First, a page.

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Mary | 16 Jun 24

Enness Lifestyle FirstEdition Sixty Seven

Enness Lifestyle First


You held your back straight, your head high, your gaze looking ahead to a future of even greater success. Those were former times in India under British rule, 1858-1947 (known as The Raj, from the Sanskrit word for ‘king’). At The Imperial, its heads are still held high with pride and positivity. Delhi’s most luxurious oasis and a newly-accoladed Leading Hotel of the World is often the first stop on an incredible Indian odyssey.

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Fly into Delhi, and you will be greeted at the plane door. After all the inconveniences of modern red tape immigration, sink into a 2024 Mercedes R-Class, black with interiors the colour of Krug. Twenty minutes later, traffic permitting, you’re in New Delhi, the area of town built 1912-1930 so that India’s capital could be moved from Calcutta. The architect was the British star Sir Edwin Lutyens, the tenth of a brood of 13, also known for designing Queen Victoria’s doll house. For New Delhi, he devised a symmetry of roads and monuments – and a hotel commissioned by Rai Bahadur Sardar Narain Singh, who installed himself as General Manager.

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Today’s owners hanker for public anonymity, but there’s an immediate sense that the entire 800-strong team feels part of ownership. The final driveway is flanked by a guard of honour of 24 sky-high King palms. A beturbaned doorman awaits at the steps, vertical stance and that gaze. There’s a good chance that Louis Sailer, the experienced Austrian aesthete who runs the hotel, will also be there.

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Immediate touchpoints at The Imperial include highly polished everything, from Burmese teak furniture to young ladies in gently swaying saris hand-show the way to wherever. There are flowers, of course immaculate, everywhere. Probably as many blooms as the 5,000-plus fine examples of Anglo-Indian (=Raj) art hang along the miles of carpeted corridors in the four-floor, E-shaped building.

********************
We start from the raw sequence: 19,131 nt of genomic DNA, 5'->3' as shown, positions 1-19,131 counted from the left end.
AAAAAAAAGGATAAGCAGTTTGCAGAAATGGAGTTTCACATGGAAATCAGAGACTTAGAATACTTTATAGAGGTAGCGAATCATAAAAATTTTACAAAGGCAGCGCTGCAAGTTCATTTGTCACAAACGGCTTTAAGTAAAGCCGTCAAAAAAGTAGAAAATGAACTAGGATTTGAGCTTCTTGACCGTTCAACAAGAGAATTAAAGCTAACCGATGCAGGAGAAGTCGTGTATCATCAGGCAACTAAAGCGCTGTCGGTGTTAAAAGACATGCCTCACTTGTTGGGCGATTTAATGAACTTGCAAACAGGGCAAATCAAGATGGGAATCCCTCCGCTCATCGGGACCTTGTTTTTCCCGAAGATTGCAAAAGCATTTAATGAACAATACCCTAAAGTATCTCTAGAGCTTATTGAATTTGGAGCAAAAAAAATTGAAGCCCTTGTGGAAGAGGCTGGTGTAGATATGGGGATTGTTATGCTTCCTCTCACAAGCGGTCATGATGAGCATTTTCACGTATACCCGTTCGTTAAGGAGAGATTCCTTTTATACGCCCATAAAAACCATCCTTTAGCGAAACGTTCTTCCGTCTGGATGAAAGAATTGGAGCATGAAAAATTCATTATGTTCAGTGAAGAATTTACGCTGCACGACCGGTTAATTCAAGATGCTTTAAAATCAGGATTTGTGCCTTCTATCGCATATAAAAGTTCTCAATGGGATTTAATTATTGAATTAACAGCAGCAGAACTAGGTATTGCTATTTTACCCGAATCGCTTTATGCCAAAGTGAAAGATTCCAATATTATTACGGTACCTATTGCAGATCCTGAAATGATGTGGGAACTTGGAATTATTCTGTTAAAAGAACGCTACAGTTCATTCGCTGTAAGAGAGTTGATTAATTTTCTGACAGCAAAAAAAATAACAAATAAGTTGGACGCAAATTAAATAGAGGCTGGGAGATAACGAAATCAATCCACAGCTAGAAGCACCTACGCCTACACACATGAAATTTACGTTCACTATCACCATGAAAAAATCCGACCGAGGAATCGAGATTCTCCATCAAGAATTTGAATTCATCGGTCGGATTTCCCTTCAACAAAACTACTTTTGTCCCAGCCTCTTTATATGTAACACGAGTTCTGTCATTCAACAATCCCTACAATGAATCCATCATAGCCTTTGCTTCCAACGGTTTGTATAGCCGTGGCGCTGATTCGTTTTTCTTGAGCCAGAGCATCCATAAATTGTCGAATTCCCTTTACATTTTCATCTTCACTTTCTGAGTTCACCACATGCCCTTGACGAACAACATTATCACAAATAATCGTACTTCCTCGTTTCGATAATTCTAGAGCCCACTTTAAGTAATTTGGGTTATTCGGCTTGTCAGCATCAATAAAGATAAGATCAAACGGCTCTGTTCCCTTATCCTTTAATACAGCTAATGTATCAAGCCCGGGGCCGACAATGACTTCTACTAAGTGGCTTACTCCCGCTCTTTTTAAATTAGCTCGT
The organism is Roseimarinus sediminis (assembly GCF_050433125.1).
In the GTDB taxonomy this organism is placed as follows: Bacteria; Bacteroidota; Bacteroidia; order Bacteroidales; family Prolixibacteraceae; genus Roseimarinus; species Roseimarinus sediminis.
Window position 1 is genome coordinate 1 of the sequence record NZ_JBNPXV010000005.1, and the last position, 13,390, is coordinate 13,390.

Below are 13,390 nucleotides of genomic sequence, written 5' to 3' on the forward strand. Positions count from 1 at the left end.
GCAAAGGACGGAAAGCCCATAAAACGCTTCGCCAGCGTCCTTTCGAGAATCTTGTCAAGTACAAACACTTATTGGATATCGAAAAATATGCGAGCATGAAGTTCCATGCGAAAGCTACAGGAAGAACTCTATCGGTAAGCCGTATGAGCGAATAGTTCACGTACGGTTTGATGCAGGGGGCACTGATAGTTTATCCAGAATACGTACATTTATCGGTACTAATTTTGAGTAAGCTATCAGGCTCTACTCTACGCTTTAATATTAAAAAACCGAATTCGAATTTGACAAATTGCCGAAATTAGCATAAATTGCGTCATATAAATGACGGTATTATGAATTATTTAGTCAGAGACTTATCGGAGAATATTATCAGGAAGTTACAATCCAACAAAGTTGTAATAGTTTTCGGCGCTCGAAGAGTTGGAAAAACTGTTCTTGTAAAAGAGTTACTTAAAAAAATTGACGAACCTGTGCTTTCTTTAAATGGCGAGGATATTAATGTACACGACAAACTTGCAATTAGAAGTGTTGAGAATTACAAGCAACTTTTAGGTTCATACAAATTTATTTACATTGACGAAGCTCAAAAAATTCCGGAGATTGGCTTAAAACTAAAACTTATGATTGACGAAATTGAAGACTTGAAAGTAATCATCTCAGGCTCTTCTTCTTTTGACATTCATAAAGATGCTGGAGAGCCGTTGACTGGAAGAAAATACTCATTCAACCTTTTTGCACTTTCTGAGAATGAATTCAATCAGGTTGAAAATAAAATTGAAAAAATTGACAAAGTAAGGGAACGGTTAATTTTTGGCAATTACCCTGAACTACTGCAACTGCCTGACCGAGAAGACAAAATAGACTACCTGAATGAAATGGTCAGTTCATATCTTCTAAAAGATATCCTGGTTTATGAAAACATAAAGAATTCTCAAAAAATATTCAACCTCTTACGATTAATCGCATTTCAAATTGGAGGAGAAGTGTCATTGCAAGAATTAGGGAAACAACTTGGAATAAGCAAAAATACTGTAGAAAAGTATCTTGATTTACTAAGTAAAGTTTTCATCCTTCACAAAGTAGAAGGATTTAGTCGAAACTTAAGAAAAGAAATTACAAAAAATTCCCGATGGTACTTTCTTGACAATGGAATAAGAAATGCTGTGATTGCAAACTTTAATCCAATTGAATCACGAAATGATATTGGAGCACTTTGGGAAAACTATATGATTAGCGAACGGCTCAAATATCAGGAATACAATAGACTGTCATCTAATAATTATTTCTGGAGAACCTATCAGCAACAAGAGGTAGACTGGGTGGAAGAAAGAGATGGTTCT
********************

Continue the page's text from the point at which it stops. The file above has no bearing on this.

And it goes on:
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The 235 bedrooms are in Classic Heritage or Art Deco style, all with the latest tech and Porthault linens. Suite #268 is Art Deco, with tall ceilings and unique art on white walls. Black and white photographs include mementoes of the Coronation Durbar in 1903. A review of local chiefs takes place from camelback. Lord and Lady Curzon, representatives of King Edward VII, are lurching into Delhi in an elephant howdah. Smile at another Durbar participant: HH Thakur Saheb of Limbdi is beturbaned and wearing more jewels than Lady Curzon.

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The Imperial has unparalleled heritage – and magnificent modernity. Walk its eight private acres of superbly tended grounds for immersion in local floribunda. Swim in the pristine pool, listening to birds with barely a whisper from distant traffic. Look down, go down, into The Imperial Spa, a 12,000sq ft subterranean, white marble masterpiece, with many walls embellished with inset precious stones or silver, in thekri style. 

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And food and drink. Of course, there’s Italian, ethnic Asian, and international as well as the best of Indian – and the Executive Chef is French—cocktails, perhaps a Bombay Sapphire G&T in Patiala-Peg, named for a polo-loving Maharaja of Patiala. Follow with Kerala-style prawns with coconut cream, curry leaves and Tamarind in The Spice Route, an iconic space with hand-painted walls that allegedly kept a pair of monks with brushes fully occupied for seven years. 

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Breakfast is a must in 1911; the legendary Indo-European brasserie was the starting point for the rest of the Indian excitement. On to Rajasthan or the Taj Mahal, wherever, your head higher, and you’re looking forward with even greater excitement.